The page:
When Egypt’s Copts mounted a rebellion against their Muslim overlords back in the ninth century, the ruling caliph did not take kindly to the challenge. In a bid to make sure the insurrectionists learned their lesson, Al-Mutawakkil issued a raft of discriminatory legislation directed against the perceived infidels in his midst.
Christians were forbidden from riding horses and were forced to wear special clothes to distinguish them from their Muslim countrymen. Perhaps most provocatively, Egypt’s Copts were told that they would have to bury their dead according to Islamic doctrine. More than one thousand years later, as the country’s Christians came together to celebrate the Coptic Christmas yesterday, many were feeling a renewed sense of persecution. After the adoption of a constitution which opposition figures and Copts feel is heavily orientated towards conservative Islam, some are questioning what the future holds for Egypt, a country which has the largest Christian population in the Middle East. Amir Ramzy, a Coptic Christian judge, explained that he was using Christmas to pray for a “better Egypt.”
Delving deep into the history books, the future of the Coptic Church has not always looked so bleak.
“Christians are approaching Christmas with disappointment, grief and complaints, fearing not only their problems but Egypt’s situation in general,” he said, speaking to the Associated Press news agency. “During the reign of [ousted President Hosni] Mubarak and the [military rulers], mainly Christians were facing problems, but now with the Muslim Brotherhood leaders, each and every moderate Egyptian is facing problems.”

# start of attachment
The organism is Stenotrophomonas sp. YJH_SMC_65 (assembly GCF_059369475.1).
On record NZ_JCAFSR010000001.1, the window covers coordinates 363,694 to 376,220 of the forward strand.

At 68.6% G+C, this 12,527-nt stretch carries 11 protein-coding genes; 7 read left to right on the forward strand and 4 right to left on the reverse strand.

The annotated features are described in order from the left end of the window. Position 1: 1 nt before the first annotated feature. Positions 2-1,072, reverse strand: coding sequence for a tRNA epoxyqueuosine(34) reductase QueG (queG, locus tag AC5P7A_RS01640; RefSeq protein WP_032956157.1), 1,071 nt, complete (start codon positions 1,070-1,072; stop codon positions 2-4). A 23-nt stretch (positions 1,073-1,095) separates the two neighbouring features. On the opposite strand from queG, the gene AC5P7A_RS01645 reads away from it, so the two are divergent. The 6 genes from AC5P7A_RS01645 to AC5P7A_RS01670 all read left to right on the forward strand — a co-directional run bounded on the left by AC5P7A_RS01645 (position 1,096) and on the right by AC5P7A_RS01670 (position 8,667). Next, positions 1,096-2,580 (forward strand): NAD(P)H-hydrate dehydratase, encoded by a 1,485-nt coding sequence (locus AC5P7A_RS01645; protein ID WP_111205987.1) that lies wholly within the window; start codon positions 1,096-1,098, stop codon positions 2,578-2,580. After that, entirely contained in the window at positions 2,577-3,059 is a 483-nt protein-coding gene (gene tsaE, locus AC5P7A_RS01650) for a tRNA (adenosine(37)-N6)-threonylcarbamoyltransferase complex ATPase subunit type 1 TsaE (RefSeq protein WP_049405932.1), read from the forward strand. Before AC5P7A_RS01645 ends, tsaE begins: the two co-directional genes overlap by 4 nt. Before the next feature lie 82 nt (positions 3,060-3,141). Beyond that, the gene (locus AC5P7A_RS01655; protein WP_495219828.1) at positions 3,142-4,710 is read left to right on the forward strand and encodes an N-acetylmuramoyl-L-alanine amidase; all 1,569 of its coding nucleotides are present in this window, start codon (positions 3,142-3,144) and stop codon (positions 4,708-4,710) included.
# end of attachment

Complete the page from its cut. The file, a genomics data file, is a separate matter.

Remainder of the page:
If we delve deep into the history books, we can see that the future of the Coptic Church has not always looked so bleak. Admittedly, many centuries ago, it got off to a shaky start when Mark the Evangelist, disciple of Christ and Egypt’s patron saint, was murdered in Alexandria for preaching against idolatry. But soon the new creed began to expand rapidly—so rapidly, in fact, that the Roman authorities initiated a series of second century persecutions in which nearly 150,000 Egyptian Christians were said to have perished.
When the Roman emperor Constantine adopted the teachings of Christ as his state religion there was no going back; the Coptic Orthodox Church subsequently developed into one of the main schools of eastern Christian philosophy. For four centuries after the Islamic conquest of Egypt in 640CE, Christians remained in the majority. Even in the mid-1500s, around 40 percent of the country followed the Coptic doctrine. By the start of the eighteenth century, in the wake of feverish proselytising by the new Ottoman conquerors, their numbers had dwindled to around a quarter of the population.
In recent years, relations between Christians and Muslims, though largely peaceful, have been marred by disputes over church-building permits, work discrimination, and inter-religious love affairs. Following the election of Pope Tawadros II last November, many Christians were hopeful that the change would bring a new sense of urgency into their calls for more effective representation in Egypt’s circles of power. Instead, the turmoil of the past six weeks has renewed fears about what life after Mubarak might bring. On the back of familiar domestic grievances, which have led to religious tensions that pre-date the 2011 uprising, many among Egypt’s Coptic community are feeling increasingly forlorn about the future.